Analysis of some pharmaceuticals in municipal wastewater of Almadinah Almunawarah

Handle URI:
http://hdl.handle.net/10754/552455
Title:
Analysis of some pharmaceuticals in municipal wastewater of Almadinah Almunawarah
Authors:
Shraim, Amjad; Diab, Atef; Alsuhaimi, Awadh; Niazy, Esmail; Metwally, Mohammed; Amad, Maan H.; Sioud, Salim; Dawoud, Abdulilah
Abstract:
The chemical pollution of water resources is a major challenge facing the humanity in this century. Pharmaceuticals and personal care products (PPCPs) are a group of emerging environmental chemical pollutants distinguished by their bioactivity and high solubility. They may also cause health complications to humans and living organisms. Pharmaceuticals enter the environment, mainly via wastewater and can eventually reach the surface and ground water. Despite this, PPCPs received less attention as environmental pollutants than other chemical pollutants (e.g. heavy metals and pesticides). The purpose of this work was to investigate the presence of some of the most frequently dispensed drugs for the residents of Almadinah Almunawarah, Saudi Arabia in the municipal wastewater before and after treatment. For this purpose, wastewater samples were collected biweekly from the city’s sewage treatment plant for a period of 4 months and analyzed the targeted drugs using tandem LC–MS. Out of the 19 investigated drugs, 5 pharmaceuticals have been found in concentrations greater than the limit of detection in both the influents and effluents of the sewage treatment plant. As expected, the concentrations of investigated pharmaceuticals in the wastewater were found to be low. These drugs and their average concentrations (in ng mL−1) in the influents were: acetaminophen (38.9), metformin (15.2), norfluoxetine (7.07), atenolol (2.04), and cephalexin (1.88). Meanwhile, the effluents contained slightly lower levels (in ng mL−1) than those of influents: acetaminophen (31.2), metformin (3.19), norfluoxetine (7.25), atenolol (0.545), and cephalexin (1.53). The results of this study supported by many other investigations indicate the inefficiency of current conventional wastewater treatment protocols in eliminating such a group of active and potentially hazardous pollutants from the wastewater.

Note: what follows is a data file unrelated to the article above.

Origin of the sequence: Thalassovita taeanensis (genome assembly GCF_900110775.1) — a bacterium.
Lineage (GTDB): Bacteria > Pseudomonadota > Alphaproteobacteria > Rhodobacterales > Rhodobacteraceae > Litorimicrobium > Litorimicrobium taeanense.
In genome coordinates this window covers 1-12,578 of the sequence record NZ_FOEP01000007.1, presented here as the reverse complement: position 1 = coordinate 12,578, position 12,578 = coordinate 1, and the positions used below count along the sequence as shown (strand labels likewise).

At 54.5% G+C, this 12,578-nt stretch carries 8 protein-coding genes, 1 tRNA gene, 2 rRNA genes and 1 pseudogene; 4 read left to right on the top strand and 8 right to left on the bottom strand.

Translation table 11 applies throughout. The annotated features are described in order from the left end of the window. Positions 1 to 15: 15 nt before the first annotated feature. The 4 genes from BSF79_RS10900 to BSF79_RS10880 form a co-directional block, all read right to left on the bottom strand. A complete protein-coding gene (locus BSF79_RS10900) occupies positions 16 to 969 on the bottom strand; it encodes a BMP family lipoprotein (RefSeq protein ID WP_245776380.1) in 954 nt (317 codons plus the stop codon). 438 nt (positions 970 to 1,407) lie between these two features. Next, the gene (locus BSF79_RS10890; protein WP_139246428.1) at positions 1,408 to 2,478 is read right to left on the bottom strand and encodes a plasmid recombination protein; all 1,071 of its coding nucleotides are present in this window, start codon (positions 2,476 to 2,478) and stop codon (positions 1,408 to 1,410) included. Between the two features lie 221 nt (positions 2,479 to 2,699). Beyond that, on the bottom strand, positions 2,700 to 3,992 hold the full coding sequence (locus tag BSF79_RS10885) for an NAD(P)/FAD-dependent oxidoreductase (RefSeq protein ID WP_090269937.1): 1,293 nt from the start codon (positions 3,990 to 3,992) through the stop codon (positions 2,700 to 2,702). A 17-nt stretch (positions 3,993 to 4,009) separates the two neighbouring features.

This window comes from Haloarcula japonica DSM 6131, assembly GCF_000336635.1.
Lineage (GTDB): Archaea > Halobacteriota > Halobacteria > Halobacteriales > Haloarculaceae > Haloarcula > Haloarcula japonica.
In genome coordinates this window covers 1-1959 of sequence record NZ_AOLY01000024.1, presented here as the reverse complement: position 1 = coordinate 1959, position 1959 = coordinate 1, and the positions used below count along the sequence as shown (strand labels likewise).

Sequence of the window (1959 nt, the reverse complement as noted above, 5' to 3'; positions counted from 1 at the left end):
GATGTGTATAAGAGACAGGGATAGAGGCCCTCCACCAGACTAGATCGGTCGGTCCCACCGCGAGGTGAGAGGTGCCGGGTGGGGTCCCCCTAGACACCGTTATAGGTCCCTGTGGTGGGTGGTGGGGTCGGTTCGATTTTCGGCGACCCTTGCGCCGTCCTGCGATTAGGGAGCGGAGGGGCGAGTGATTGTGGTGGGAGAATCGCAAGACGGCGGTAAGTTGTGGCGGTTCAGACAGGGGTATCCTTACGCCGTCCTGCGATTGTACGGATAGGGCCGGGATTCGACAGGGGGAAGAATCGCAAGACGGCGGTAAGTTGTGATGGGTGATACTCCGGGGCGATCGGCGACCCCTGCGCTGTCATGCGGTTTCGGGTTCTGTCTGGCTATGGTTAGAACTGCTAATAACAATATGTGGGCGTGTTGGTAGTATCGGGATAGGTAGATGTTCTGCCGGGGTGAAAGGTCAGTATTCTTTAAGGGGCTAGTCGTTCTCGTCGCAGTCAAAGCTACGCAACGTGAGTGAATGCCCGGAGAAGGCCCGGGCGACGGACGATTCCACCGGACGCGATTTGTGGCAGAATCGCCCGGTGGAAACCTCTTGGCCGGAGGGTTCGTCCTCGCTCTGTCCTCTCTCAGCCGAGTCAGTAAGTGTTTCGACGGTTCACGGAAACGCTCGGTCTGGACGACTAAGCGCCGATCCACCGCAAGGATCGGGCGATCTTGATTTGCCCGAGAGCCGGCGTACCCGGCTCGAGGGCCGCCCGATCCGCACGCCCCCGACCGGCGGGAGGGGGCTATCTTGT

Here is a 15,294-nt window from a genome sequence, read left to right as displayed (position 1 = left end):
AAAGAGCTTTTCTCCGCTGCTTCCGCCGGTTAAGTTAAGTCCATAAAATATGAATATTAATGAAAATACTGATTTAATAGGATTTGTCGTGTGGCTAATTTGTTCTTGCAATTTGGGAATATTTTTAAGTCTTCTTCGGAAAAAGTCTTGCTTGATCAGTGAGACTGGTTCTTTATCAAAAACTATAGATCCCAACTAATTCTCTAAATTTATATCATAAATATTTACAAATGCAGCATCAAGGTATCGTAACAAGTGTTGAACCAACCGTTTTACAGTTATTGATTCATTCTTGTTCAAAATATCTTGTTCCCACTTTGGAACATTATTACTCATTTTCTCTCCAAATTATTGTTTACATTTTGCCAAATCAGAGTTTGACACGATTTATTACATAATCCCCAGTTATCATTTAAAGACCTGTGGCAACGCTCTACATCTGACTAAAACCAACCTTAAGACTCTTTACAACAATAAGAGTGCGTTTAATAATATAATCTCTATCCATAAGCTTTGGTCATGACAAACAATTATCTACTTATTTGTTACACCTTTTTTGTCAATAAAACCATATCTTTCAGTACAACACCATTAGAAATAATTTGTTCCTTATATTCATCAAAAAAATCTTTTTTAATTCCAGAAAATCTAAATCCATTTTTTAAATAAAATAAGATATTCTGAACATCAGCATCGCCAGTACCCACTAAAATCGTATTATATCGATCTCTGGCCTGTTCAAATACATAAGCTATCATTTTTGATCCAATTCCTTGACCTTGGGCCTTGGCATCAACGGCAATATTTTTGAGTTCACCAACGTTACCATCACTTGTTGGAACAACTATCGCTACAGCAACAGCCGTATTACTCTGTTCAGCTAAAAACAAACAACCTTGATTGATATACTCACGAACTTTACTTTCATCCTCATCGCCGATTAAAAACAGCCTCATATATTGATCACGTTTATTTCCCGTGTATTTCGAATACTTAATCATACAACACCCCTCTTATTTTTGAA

KAUST Department:
Analytical Core Lab
Citation:
Analysis of some pharmaceuticals in municipal wastewater of Almadinah Almunawarah 2012 Arabian Journal of Chemistry
Journal:
Arabian Journal of Chemistry
Issue Date:
29-Nov-2012
DOI:
10.1016/j.arabjc.2012.11.014
Type:
Article
ISSN:
18785352
Additional Links:
http://linkinghub.elsevier.com/retrieve/pii/S1878535212002705
Appears in Collections:
Articles; Analytical Core Lab

Full metadata record

DC FieldValue Language
dc.contributor.authorShraim, Amjaden
dc.contributor.authorDiab, Atefen
dc.contributor.authorAlsuhaimi, Awadhen
dc.contributor.authorNiazy, Esmailen
dc.contributor.authorMetwally, Mohammeden
dc.contributor.authorAmad, Maan H.en
dc.contributor.authorSioud, Salimen
dc.contributor.authorDawoud, Abdulilahen
dc.date.accessioned2015-05-07T13:53:16Zen
dc.date.available2015-05-07T13:53:16Zen
dc.date.issued2012-11-29en
dc.identifier.citationAnalysis of some pharmaceuticals in municipal wastewater of Almadinah Almunawarah 2012 Arabian Journal of Chemistryen
dc.identifier.issn18785352en
dc.identifier.doi10.1016/j.arabjc.2012.11.014en